Regrettably, I am one of the original 'experimenters' of liturgical musical style. In my final years of leading a congregation as a full time DoM, I played what I dubbed the 'guorgan'... playing the 12 string guitar along with the pedals of the pipe organ, and sang into a microphone from the front of the sanctuary... (btw, I did this at that point because I was 'saving' my job as the admin was doing everything they could to fire me because I simultaneously held to all the aspects of tradition (dogma, sacred music [gregorian chant, polyphony, pipe organ])... in the end I lasted two more years playing a chameleon when they finally said to me... "we cannot fire you because of your job performance... you have done a perfect job... however, you have a DIFFERENT PHILOSOPHY from us, and on that point we are letting you go."

    So here is the long and short of it...

    Gnu theology is married to Gnu music.

    Tradition is married to authentic sacred music.

    The Gnu church DOES NOT WANT tradition (both in theology nor its expression of sacred music). You as a DoM might find yourself in a temporary hybrid environment where the two can coexist, but it WILL BE TEMPORARY... even if that means a few weeks or even a few years. But your willingness and capacity to produce both Gnu and Traditional will significantly determine your longevity in a position. Beyond that, the change of a pastor will certainly challenge any perceived stability in the situation in either direction.

    The Novus Ordo IS a 'new order' ... it IS a new rite... (the present stance from the Vatican is finally making this truth black and white)... I have lived and labored in this foxhole for almost 50 years and have consistently suffered the fallout of this phenomenon from 1969-2013. It is a diabolical perfectly unbalanced schizophrenic liturgical millieu, or as Paul VI described it, "the church is undergoing self-demolition."

    So, y'all can keep on arguing the point from one side or the other (splitting hairs ad nuseum), but for me, the proof is in how I was treated for decades... dealing with those who run the Gnu church... I received nothing but suspicion and hostility (more or less) depending upon how much I was willing to compromise my own philosophy and serve their own agenda.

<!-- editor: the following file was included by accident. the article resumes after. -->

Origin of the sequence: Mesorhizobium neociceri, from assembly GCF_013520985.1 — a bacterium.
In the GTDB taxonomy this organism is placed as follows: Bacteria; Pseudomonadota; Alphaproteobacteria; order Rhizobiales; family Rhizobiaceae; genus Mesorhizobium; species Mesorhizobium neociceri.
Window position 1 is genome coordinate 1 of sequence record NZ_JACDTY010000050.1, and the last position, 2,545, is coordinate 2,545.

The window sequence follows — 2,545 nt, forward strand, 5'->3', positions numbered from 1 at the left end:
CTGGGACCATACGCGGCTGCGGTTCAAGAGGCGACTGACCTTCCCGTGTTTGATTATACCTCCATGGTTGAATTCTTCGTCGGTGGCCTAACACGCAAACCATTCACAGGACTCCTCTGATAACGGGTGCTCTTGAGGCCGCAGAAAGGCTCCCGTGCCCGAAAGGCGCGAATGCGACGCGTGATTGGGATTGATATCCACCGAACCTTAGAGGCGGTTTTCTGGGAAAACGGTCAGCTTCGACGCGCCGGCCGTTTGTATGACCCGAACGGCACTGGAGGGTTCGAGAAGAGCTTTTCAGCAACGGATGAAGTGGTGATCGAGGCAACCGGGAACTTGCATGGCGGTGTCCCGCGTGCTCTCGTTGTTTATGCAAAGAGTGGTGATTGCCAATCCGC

Thanked by 1sdtalley3
  • Nathan,
    I completely agree with your employment of Aquinas. I understood what you meant. Indeed, you could have used Augustine or Athanasius or anyone else and my point would have been the same: sources can be quoted inaccurately or with the desire to give an air of credibility which the citer doesn't deserve based on how he used the source. This doesn't change the reliability of the original source. Aquinas doesn't become less reliable because some clueless twits quote him to serve self-serving purpose. The Bible doesn't become less the written word of God just because people can quote it selectively to demonstrate all sorts of nonsense:

    "And Cain killed his brother Abel"
    "Go thou, and do likewise".
  • sources can be quoted inaccurately or with the desire to give an air of credibility which the citer doesn't deserve based on how he used the source.
    A great irony in this observation is the fact that this is precisely what happened in the wake of the council. "VII fathers want XXX" (but when you actually read the documents you realize great liberties were taken with their "interpretation").
  • I think I misunderstood your original point, Chris. Thanks for the clarification.
  • Mark, others,

    Francis (as he frequently does) has hit the nail squarely on the head. The music which is so completely unlike anything the Church has approved and encouraged before reflects the fact that the self-understanding of those who promote it is at odds with what the Church has always taught.

    Can you like Billy Joel? Sure. Can you claim that his music belongs at the public worship of the Church? Not if you want to be taken seriously.
  • I’ve been trying to give these a chance, but as soon as Matt Redman’s “better is one day” started I nearly chortled out loud. There is nothing about this that is church appropriate apart from the lyrics.